It's not just the lower and middle sectors of the industry that Fearnley-Whittingstall hopes to change he's aiming for the top as well. "In some cases I know chefs, not naming names, at the very high-end sector who are not using free-range birds. Some of them are on the road to Michelin stars."
Such chefs are, of course, greatly in the minority but he feels there are still some who put egos before produce. "One occasionally hears a chef bragging that it's not the quality of the produce but what they do with it. The argument is wearing thin and these chefs are a dying breed now that the top end of the industry has come to learn the importance of provenance. If you listen to Marco Pierre White now he says Mother Nature is the true artist. That puts him in a different place from 10-15 years ago, when he'd probably have liked you to think that he was the true artist."
If hospitality took up Fearnley-Whittingstall's challenge to go free-range, would the poultry industry be able to adapt? "It would take a while," he admits. "New production sites can be put up in a couple of months, but it's also about the breeding stock it'll take much longer to raise numbers. But it is possible to upgrade the bottom end of the industry to better welfare standards very quickly."
The campaign has been something of a pincer movement, with Fearnley-Whittingstall lobbying consumers and businesses to switch to free-range, while friend and fellow celebrity chef Jamie Oliver lobbies for better conditions at the bottom of the industry. While converting the UK to 100% free-range would be ideal - although slightly unlikely - is the realistic aim to meet somewhere in the middle?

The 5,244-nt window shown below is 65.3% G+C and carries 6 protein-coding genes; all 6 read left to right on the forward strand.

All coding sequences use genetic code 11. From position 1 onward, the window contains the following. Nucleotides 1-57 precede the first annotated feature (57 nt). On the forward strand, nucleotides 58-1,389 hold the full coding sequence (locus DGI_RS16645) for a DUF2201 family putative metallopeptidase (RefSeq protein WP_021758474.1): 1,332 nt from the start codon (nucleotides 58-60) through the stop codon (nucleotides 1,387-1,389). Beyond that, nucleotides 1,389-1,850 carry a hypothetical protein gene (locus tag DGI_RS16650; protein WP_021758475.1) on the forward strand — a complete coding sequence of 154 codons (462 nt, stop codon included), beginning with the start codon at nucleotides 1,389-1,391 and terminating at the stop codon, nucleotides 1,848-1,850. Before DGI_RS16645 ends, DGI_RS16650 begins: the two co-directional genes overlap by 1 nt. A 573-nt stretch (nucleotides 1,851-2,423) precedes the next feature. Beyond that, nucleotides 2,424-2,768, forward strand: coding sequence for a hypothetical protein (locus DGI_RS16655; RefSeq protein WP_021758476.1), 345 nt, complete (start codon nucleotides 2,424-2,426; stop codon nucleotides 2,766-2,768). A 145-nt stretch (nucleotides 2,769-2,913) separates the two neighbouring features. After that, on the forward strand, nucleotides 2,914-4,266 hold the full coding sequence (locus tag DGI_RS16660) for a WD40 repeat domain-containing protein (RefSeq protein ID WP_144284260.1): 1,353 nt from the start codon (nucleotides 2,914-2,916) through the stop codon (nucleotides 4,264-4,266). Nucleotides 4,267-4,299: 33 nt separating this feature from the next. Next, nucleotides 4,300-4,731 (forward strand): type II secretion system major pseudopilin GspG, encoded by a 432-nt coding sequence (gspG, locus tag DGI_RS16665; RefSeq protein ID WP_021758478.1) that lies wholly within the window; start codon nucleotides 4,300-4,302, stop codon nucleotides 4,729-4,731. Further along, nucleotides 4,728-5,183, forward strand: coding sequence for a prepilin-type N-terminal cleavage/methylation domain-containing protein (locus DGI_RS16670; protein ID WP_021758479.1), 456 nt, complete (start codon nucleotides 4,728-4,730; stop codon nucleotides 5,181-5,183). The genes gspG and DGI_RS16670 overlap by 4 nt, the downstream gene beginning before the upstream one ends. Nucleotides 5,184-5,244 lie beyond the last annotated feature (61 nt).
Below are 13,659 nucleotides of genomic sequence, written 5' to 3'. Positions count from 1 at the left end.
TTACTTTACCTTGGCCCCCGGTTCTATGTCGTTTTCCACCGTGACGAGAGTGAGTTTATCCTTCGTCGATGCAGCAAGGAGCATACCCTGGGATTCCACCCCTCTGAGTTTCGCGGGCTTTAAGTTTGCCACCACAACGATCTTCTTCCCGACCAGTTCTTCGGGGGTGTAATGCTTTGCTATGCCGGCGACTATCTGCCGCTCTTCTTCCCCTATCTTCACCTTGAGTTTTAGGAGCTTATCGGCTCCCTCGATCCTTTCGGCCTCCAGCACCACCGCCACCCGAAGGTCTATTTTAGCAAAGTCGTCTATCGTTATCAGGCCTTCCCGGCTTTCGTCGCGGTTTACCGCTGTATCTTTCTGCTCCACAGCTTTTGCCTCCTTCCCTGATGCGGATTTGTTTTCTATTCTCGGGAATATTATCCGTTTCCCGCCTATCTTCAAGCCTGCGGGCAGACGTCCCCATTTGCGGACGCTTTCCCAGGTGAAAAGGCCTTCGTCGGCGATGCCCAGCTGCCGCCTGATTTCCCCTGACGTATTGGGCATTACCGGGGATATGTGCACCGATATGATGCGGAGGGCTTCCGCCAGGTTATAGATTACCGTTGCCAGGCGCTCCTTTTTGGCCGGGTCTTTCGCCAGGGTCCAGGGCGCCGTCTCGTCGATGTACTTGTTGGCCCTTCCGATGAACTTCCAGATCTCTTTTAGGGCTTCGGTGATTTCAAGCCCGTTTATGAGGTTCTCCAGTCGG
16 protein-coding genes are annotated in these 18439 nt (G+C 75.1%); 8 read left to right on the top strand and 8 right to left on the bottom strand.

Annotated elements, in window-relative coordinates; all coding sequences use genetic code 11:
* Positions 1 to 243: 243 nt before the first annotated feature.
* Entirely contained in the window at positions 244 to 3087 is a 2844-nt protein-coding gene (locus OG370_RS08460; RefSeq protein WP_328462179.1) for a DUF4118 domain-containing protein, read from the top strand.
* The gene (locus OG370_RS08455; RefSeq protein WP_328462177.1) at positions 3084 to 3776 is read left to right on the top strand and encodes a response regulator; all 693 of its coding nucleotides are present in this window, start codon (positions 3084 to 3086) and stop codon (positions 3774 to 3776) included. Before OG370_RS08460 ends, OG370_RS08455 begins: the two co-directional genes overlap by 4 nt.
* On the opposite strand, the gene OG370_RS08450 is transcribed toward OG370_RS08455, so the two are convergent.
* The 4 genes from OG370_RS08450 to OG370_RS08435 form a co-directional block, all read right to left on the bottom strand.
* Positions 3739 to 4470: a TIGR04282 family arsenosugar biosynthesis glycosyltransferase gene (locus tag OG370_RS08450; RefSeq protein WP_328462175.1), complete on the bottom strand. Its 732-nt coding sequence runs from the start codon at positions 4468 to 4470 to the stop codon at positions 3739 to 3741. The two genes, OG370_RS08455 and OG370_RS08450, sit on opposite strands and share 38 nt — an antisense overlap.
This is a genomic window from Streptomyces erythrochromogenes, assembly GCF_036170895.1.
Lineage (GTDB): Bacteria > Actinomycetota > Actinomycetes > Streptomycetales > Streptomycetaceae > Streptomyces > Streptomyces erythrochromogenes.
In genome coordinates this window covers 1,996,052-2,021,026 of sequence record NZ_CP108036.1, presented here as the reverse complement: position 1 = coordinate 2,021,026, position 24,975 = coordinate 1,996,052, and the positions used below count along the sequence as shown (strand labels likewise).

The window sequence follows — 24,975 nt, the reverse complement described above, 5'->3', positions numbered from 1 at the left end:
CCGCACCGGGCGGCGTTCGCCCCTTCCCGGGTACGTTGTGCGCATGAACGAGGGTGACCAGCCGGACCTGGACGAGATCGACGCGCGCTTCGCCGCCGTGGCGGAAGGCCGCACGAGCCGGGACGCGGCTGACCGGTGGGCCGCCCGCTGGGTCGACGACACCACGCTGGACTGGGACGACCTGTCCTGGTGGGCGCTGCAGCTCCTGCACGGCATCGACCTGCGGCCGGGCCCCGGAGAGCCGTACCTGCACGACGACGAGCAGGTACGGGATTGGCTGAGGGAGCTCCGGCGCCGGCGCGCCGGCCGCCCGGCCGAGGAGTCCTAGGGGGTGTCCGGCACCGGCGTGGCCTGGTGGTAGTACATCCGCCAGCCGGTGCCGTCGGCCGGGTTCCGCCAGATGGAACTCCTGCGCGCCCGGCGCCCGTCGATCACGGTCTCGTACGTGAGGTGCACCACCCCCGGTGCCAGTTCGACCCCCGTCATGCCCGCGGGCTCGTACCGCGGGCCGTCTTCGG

"When you think that only 3% of chicken production in this country is free-range, that's horribly out of proportion. In France it is about 20-30%. If we can get 50% of intensive farming upgraded to higher welfare and to have free-range climbing to 10%, then 20%, and ultimately, in five years' time, to 30% of the market, then that will mean a better life for hundreds of millions of chickens."
The immediate concern is to ensure commitment to free-range from consumers and businesses doesn't die down when the buzz of the campaign recedes. Already more than 100,000 people have pledged to switch to free-range at the campaign website, www.chickenout.tv, while Indian restaurant group Tiffinbites became the first big business to switch all its chicken to free-range, at a personal cost of £150,000 a year to owner Jamal Hirani.
The campaign still has a long way to go, and the industry has a vital part to play, says Fearnley-Whittingstall. To show this, he hopes to film a follow-up programme in a few months, featuring hospitality businesses that have made the switch to free-range.